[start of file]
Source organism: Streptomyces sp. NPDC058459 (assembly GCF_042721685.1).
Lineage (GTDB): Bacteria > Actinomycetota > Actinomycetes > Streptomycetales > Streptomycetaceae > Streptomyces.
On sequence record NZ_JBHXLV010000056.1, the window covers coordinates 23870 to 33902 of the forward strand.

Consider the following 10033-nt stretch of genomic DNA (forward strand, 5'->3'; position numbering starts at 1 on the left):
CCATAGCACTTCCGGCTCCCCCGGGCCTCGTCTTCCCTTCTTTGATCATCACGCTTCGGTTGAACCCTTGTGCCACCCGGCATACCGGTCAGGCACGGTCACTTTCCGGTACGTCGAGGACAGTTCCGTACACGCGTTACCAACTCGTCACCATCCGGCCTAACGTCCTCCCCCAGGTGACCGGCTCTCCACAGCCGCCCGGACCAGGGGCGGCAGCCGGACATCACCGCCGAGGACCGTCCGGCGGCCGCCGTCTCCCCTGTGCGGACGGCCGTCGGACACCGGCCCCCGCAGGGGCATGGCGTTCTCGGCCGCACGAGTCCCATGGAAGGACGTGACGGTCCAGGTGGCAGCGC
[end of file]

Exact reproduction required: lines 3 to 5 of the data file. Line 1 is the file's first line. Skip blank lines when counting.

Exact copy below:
On sequence record NZ_JBHXLV010000056.1, the window covers coordinates 23870 to 33902 of the forward strand.

Consider the following 10033-nt stretch of genomic DNA (forward strand, 5'->3'; position numbering starts at 1 on the left):
CCATAGCACTTCCGGCTCCCCCGGGCCTCGTCTTCCCTTCTTTGATCATCACGCTTCGGTTGAACCCTTGTGCCACCCGGCATACCGGTCAGGCACGGTCACTTTCCGGTACGTCGAGGACAGTTCCGTACACGCGTTACCAACTCGTCACCATCCGGCCTAACGTCCTCCCCCAGGTGACCGGCTCTCCACAGCCGCCCGGACCAGGGGCGGCAGCCGGACATCACCGCCGAGGACCGTCCGGCGGCCGCCGTCTCCCCTGTGCGGACGGCCGTCGGACACCGGCCCCCGCAGGGGCATGGCGTTCTCGGCCGCACGAGTCCCATGGAAGGACGTGACGGTCCAGGTGGCAGCGC